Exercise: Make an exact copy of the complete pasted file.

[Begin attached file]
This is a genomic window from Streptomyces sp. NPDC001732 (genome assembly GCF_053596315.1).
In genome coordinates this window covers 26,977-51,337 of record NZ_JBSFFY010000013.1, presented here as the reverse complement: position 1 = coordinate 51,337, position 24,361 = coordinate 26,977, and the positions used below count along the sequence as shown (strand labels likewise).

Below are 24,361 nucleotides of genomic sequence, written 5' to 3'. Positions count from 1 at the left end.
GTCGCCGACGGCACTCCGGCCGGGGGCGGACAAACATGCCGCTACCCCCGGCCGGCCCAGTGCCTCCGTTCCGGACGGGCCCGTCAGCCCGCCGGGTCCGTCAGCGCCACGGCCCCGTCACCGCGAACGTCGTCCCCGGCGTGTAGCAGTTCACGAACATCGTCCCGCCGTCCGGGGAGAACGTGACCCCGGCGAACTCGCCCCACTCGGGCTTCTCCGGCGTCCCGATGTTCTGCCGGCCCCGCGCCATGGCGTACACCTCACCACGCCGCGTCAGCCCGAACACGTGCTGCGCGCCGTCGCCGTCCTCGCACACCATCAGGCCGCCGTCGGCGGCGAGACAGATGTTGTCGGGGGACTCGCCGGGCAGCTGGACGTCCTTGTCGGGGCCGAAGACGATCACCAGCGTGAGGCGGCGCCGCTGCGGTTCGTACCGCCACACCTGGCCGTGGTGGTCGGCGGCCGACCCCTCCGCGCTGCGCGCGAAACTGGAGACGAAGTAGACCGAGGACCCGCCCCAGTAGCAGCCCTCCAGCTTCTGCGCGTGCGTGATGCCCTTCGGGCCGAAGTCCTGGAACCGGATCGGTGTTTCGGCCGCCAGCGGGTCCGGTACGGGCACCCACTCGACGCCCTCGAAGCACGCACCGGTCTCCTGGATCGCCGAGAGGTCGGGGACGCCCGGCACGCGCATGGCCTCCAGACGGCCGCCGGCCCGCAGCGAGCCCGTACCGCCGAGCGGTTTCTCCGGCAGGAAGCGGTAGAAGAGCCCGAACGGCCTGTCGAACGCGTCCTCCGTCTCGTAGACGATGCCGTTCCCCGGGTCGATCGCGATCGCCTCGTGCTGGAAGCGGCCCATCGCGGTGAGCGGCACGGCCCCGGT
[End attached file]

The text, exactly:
This is a genomic window from Streptomyces sp. NPDC001732 (genome assembly GCF_053596315.1).
In genome coordinates this window covers 26,977-51,337 of record NZ_JBSFFY010000013.1, presented here as the reverse complement: position 1 = coordinate 51,337, position 24,361 = coordinate 26,977, and the positions used below count along the sequence as shown (strand labels likewise).

Below are 24,361 nucleotides of genomic sequence, written 5' to 3'. Positions count from 1 at the left end.
GTCGCCGACGGCACTCCGGCCGGGGGCGGACAAACATGCCGCTACCCCCGGCCGGCCCAGTGCCTCCGTTCCGGACGGGCCCGTCAGCCCGCCGGGTCCGTCAGCGCCACGGCCCCGTCACCGCGAACGTCGTCCCCGGCGTGTAGCAGTTCACGAACATCGTCCCGCCGTCCGGGGAGAACGTGACCCCGGCGAACTCGCCCCACTCGGGCTTCTCCGGCGTCCCGATGTTCTGCCGGCCCCGCGCCATGGCGTACACCTCACCACGCCGCGTCAGCCCGAACACGTGCTGCGCGCCGTCGCCGTCCTCGCACACCATCAGGCCGCCGTCGGCGGCGAGACAGATGTTGTCGGGGGACTCGCCGGGCAGCTGGACGTCCTTGTCGGGGCCGAAGACGATCACCAGCGTGAGGCGGCGCCGCTGCGGTTCGTACCGCCACACCTGGCCGTGGTGGTCGGCGGCCGACCCCTCCGCGCTGCGCGCGAAACTGGAGACGAAGTAGACCGAGGACCCGCCCCAGTAGCAGCCCTCCAGCTTCTGCGCGTGCGTGATGCCCTTCGGGCCGAAGTCCTGGAACCGGATCGGTGTTTCGGCCGCCAGCGGGTCCGGTACGGGCACCCACTCGACGCCCTCGAAGCACGCACCGGTCTCCTGGATCGCCGAGAGGTCGGGGACGCCCGGCACGCGCATGGCCTCCAGACGGCCGCCGGCCCGCAGCGAGCCCGTACCGCCGAGCGGTTTCTCCGGCAGGAAGCGGTAGAAGAGCCCGAACGGCCTGTCGAACGCGTCCTCCGTCTCGTAGACGATGCCGTTCCCCGGGTCGATCGCGATCGCCTCGTGCTGGAAGCGGCCCATCGCGGTGAGCGGCACGGCCCCGGT